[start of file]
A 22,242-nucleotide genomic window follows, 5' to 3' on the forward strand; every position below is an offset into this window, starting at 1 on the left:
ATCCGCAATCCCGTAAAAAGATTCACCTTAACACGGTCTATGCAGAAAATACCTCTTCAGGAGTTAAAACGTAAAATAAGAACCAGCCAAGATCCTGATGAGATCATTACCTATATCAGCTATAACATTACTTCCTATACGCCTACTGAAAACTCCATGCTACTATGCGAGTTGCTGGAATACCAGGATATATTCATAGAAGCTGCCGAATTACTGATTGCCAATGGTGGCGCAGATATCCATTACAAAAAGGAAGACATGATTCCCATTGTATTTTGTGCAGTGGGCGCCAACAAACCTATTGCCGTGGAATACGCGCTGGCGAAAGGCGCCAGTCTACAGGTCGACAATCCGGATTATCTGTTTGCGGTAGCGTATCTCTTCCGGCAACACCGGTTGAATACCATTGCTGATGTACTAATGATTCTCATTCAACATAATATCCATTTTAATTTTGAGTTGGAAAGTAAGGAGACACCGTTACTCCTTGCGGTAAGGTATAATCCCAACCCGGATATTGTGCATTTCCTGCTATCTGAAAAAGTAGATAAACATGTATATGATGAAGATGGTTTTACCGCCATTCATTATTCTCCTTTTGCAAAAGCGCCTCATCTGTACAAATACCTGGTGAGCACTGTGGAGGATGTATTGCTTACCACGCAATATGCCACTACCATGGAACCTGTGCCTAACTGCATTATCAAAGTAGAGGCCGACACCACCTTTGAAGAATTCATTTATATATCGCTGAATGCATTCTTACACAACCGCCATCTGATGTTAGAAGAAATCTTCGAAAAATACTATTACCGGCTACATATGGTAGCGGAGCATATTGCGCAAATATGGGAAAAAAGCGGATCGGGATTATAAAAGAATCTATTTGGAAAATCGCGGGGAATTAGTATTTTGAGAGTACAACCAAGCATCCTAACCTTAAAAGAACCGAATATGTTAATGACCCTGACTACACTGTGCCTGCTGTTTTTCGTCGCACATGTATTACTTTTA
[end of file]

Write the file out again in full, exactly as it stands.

A 22,242-nucleotide genomic window follows, 5' to 3' on the forward strand; every position below is an offset into this window, starting at 1 on the left:
ATCCGCAATCCCGTAAAAAGATTCACCTTAACACGGTCTATGCAGAAAATACCTCTTCAGGAGTTAAAACGTAAAATAAGAACCAGCCAAGATCCTGATGAGATCATTACCTATATCAGCTATAACATTACTTCCTATACGCCTACTGAAAACTCCATGCTACTATGCGAGTTGCTGGAATACCAGGATATATTCATAGAAGCTGCCGAATTACTGATTGCCAATGGTGGCGCAGATATCCATTACAAAAAGGAAGACATGATTCCCATTGTATTTTGTGCAGTGGGCGCCAACAAACCTATTGCCGTGGAATACGCGCTGGCGAAAGGCGCCAGTCTACAGGTCGACAATCCGGATTATCTGTTTGCGGTAGCGTATCTCTTCCGGCAACACCGGTTGAATACCATTGCTGATGTACTAATGATTCTCATTCAACATAATATCCATTTTAATTTTGAGTTGGAAAGTAAGGAGACACCGTTACTCCTTGCGGTAAGGTATAATCCCAACCCGGATATTGTGCATTTCCTGCTATCTGAAAAAGTAGATAAACATGTATATGATGAAGATGGTTTTACCGCCATTCATTATTCTCCTTTTGCAAAAGCGCCTCATCTGTACAAATACCTGGTGAGCACTGTGGAGGATGTATTGCTTACCACGCAATATGCCACTACCATGGAACCTGTGCCTAACTGCATTATCAAAGTAGAGGCCGACACCACCTTTGAAGAATTCATTTATATATCGCTGAATGCATTCTTACACAACCGCCATCTGATGTTAGAAGAAATCTTCGAAAAATACTATTACCGGCTACATATGGTAGCGGAGCATATTGCGCAAATATGGGAAAAAAGCGGATCGGGATTATAAAAGAATCTATTTGGAAAATCGCGGGGAATTAGTATTTTGAGAGTACAACCAAGCATCCTAACCTTAAAAGAACCGAATATGTTAATGACCCTGACTACACTGTGCCTGCTGTTTTTCGTCGCACATGTATTACTTTTA